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D-Day 70th Anniversary

D-Day's Underwater Wrecks Yield Up Their Secrets

Seventy years after D-Day, some of the hardware that made the Allied invasion of Normandy possible still exists, in the form of hundreds of sunken wrecks off the coast of France.

Those underwater artifacts — and the World War II veterans who knew them best — return to the spotlight in "D-Day's Sunken Secrets," a documentary premiering Wednesday as part of PBS' "Nova" documentary series.

To set the stage for the show, the French-American film crew used the "latest and greatest in sonar" to map 250 square miles of the seabed bordering Normandy's beaches, said Doug Hamilton, the program's producer, director and writer.

"Most of the wrecks sunk after D-Day," he told NBC New York. The first assault on June 6, 1944, was followed up by a steady stream of ships, landing craft, tanks and other heavy equipment supporting the eastward push. Much of that hardware never made it to shore.

The filmmakers use the underwater remains of D-Day and its aftermath to help viewers understand "how innovations in science, technology, engineering and mathematics were critical to the Allies' success," Paula Apsell, senior executive director for "Nova," said in a news release.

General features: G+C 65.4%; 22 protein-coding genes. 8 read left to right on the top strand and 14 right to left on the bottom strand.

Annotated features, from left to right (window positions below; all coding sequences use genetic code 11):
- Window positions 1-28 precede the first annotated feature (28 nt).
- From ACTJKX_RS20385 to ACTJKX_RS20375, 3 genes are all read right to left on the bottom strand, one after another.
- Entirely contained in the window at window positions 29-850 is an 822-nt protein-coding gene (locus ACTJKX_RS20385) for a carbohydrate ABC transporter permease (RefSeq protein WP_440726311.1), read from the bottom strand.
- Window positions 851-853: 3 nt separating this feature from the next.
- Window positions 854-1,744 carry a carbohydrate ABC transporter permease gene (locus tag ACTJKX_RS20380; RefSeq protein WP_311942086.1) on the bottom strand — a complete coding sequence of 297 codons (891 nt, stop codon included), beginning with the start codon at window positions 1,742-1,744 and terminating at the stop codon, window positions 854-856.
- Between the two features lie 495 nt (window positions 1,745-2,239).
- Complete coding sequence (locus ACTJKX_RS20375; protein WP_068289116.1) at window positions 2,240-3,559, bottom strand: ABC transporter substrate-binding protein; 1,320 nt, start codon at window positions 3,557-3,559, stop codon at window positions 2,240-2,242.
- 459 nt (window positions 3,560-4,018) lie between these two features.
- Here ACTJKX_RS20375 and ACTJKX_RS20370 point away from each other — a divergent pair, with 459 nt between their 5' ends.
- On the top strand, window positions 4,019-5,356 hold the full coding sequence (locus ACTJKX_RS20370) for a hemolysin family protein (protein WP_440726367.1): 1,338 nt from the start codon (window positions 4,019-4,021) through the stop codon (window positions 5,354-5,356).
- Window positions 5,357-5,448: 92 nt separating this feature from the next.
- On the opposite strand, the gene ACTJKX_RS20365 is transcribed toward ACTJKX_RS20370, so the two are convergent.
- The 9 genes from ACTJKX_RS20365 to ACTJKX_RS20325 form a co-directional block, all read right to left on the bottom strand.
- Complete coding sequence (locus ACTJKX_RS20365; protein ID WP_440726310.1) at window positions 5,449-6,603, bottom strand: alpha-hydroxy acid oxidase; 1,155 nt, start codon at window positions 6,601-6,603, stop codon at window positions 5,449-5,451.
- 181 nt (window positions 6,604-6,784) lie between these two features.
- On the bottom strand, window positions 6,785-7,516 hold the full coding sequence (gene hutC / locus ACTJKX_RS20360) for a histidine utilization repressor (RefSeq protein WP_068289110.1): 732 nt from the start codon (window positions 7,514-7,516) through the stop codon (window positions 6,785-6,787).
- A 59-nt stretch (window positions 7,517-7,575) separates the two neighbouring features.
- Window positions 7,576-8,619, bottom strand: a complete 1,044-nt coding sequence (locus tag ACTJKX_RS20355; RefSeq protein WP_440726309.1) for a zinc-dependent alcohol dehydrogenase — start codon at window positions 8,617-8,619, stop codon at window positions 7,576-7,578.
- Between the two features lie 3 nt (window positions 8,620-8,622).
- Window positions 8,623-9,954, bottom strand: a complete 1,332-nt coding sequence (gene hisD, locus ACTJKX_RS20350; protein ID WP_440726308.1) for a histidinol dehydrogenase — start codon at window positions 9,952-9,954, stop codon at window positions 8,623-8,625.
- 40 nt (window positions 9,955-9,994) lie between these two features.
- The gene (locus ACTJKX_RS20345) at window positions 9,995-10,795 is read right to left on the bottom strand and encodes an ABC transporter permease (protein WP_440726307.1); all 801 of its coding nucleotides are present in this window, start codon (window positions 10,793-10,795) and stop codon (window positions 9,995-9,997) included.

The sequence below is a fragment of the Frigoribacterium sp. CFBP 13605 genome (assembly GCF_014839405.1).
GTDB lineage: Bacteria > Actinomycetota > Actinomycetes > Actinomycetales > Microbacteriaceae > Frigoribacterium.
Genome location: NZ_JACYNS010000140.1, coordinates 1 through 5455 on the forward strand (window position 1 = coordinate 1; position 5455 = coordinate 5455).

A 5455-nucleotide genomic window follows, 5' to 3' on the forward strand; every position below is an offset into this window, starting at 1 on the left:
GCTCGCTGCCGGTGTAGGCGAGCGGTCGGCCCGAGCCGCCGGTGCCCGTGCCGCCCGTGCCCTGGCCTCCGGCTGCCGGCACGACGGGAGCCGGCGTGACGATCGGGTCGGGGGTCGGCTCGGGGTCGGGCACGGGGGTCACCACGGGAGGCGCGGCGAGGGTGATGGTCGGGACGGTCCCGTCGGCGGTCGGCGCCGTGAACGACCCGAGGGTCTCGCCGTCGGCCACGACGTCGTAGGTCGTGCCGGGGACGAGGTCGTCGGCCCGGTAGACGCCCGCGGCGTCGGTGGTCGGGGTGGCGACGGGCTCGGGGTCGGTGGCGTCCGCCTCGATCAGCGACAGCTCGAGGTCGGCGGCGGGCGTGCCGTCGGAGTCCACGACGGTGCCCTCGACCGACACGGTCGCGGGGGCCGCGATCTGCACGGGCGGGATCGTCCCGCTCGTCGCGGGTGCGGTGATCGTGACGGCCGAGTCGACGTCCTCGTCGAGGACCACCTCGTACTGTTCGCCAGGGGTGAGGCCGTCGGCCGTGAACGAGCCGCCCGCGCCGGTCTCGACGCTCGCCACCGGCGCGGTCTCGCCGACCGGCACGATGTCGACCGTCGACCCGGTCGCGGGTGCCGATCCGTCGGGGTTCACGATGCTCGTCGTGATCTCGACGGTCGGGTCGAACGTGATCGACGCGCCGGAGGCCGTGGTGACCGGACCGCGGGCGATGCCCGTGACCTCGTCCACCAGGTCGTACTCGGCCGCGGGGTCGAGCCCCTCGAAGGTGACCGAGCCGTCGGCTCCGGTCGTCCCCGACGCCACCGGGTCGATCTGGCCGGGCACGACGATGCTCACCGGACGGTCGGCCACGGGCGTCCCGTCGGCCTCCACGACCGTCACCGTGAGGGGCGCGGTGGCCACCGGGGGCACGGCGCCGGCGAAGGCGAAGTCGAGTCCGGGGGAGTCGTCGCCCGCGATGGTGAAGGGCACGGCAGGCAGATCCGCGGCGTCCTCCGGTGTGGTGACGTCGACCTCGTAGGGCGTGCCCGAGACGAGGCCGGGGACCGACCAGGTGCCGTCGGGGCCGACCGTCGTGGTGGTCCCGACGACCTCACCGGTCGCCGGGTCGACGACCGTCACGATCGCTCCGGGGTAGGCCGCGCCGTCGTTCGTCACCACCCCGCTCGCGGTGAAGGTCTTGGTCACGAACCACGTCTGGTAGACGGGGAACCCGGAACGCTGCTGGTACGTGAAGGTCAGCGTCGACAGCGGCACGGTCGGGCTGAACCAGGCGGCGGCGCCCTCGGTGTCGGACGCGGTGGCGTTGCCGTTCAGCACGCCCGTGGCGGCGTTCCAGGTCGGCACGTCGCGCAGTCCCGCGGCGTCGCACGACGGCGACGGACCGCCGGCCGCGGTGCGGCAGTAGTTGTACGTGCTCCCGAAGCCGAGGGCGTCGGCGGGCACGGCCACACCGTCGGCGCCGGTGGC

But the show doesn't stop there: Several D-Day veterans were taken down in small submarines to the wreckage — in some cases, to the very ships they rode until they were sunk by the Nazis. One of the vets featured in the show, 88-year-old Bill Allen, was one of only 28 people who survived when their landing ship tank was hit by a German mine.

Hamilton said some of D-Day's vets are only now telling the stories. "Now that they're up there in years, now that there has been a fair amount of recognition of their time there, they're a little more confortable talking about it," he said.

— Alan Boyle, NBC News

Check local TV listings to find out when "D-Day's Sunken Secrets" is airing on your PBS station.